- Darren Rovell, ESPN.com Sports Business reporter
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Saying he wants to be in control of his own destiny, superagent Arn Tellem has cut his ties with SFX Sports.
"We've done very well and I have no regrets," said Tellem, who resigned from his role as chief executive. "But I think we have a unique opportunity to have a sports agency which will endure for many more years."
Tellem said that, within the next two months, he expects to announce an alliance with a global company whose main business is in sports.
The move comes a year after Tellem signed a new deal with the SFX Sports. Tellem sold his Tellem & Associates practice to the entertainment giant in 2000 for a reported $25 million. As part of the deal, Tellem had an option to buy out his more than 100 players, as long as he did it by this Friday.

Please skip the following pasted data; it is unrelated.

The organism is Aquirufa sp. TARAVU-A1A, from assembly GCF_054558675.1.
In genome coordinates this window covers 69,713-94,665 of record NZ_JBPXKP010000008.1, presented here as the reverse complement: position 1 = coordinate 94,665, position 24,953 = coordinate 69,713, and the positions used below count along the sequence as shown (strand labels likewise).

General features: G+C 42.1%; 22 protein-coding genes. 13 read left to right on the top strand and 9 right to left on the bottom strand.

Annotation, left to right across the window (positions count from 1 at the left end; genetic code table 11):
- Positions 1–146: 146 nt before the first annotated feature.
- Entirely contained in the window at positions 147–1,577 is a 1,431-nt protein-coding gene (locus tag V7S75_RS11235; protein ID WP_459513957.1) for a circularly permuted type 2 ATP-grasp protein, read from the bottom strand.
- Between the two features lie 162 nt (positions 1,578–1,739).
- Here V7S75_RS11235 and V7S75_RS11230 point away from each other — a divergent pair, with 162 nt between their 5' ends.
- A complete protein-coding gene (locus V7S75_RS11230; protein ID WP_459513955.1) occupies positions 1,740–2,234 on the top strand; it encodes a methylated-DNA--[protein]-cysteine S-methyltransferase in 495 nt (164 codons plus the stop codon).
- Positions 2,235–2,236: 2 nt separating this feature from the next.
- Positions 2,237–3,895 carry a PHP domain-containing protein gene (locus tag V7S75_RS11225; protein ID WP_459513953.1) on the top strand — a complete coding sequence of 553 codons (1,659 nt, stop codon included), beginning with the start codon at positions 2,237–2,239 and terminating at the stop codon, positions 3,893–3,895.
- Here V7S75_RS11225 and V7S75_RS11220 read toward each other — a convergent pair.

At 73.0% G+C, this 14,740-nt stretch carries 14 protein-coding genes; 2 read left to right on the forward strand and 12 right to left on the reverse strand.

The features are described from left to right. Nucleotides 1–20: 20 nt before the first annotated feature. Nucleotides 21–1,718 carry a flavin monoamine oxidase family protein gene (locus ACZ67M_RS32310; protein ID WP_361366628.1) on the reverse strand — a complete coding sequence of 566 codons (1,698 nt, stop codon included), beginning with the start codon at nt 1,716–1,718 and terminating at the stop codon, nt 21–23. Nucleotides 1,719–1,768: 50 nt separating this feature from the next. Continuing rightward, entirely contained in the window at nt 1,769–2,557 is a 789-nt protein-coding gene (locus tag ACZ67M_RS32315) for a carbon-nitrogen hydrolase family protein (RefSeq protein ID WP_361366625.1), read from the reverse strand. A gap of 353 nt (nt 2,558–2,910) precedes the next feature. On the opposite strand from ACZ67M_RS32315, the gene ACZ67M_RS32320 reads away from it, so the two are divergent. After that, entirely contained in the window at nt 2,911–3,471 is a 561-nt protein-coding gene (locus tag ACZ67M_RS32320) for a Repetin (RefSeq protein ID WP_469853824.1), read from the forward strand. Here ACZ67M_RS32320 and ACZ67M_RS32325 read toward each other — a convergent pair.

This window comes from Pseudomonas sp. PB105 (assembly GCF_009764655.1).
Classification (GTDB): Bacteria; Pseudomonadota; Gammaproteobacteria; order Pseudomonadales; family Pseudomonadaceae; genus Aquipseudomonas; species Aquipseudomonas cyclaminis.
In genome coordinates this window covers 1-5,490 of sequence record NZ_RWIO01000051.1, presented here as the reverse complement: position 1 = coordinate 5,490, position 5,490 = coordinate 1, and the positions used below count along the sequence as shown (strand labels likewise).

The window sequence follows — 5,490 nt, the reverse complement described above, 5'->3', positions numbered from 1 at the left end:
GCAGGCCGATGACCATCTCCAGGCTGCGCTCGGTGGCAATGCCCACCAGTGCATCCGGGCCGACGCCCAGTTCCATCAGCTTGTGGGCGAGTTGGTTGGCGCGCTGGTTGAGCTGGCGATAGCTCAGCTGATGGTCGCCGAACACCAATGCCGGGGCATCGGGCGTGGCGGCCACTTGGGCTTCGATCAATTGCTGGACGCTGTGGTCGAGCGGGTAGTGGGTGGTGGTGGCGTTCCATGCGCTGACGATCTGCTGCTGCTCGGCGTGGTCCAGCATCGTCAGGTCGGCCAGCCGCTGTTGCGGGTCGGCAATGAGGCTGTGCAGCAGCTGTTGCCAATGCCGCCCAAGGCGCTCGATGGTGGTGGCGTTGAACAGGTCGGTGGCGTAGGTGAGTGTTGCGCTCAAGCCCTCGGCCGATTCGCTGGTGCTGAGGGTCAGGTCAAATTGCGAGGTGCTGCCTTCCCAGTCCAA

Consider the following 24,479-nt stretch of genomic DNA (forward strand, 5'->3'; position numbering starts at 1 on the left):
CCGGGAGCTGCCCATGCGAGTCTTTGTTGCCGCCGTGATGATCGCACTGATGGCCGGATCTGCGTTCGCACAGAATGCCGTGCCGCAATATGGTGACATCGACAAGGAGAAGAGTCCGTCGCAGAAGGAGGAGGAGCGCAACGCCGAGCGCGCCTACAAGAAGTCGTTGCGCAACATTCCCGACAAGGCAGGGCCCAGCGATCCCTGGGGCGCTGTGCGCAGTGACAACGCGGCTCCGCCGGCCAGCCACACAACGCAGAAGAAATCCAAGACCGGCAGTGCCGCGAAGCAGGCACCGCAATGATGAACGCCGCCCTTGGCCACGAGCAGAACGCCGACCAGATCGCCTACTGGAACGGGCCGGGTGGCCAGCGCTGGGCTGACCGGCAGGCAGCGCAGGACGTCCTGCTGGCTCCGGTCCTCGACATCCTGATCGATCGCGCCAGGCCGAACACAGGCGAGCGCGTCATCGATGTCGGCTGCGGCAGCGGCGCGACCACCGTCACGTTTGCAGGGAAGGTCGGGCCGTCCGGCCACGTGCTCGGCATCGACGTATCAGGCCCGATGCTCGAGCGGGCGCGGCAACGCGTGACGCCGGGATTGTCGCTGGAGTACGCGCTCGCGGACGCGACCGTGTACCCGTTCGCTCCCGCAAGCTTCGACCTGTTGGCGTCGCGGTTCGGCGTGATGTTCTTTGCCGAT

Tellem says he'll take all his clients with him after exercising that option for an undisclosed amount.
Tellum's clients include NBA players Tracy McGrady, Kobe Bryant, Jermaine O'Neal and Pau Gasol. His baseball clients include Jason Giambi, Hideki Matsui, Nomar Garciaparra and Barry Zito, among others. Tellem said he will take the group of five agents he oversees with him as well.
The parting won't mean an end to the SFX company, which is owned by media giant Clear Channel.
SFX represents more than 500 athletes worldwide including the ones the organization picked up in other acquisitions of sports agencies such as David Falk's FAME (Michael Jordan). Other SFX sports clients include Seattle Seahawks running back Shaun Alexander, golfers Rory Sabbatini and Scott Verplank and tennis players Andy Roddick and Paradorn Srichaphan. The organization will announce on Tuesday that the lead agents in each sport will jointly run the agency.
The alliance between Tellem and SFX, which owns or operates about 130 venues across the country and promotes more than 30,000 entertainment events annually, was thought as a natural, especially as the line between sports and entertainment blurred. But deals between the athlete and the entertainment world didn't materialize as a result of the partnership.
Darren Rovell, who covers sports business for ESPN.com, can be reached at email@example.com.
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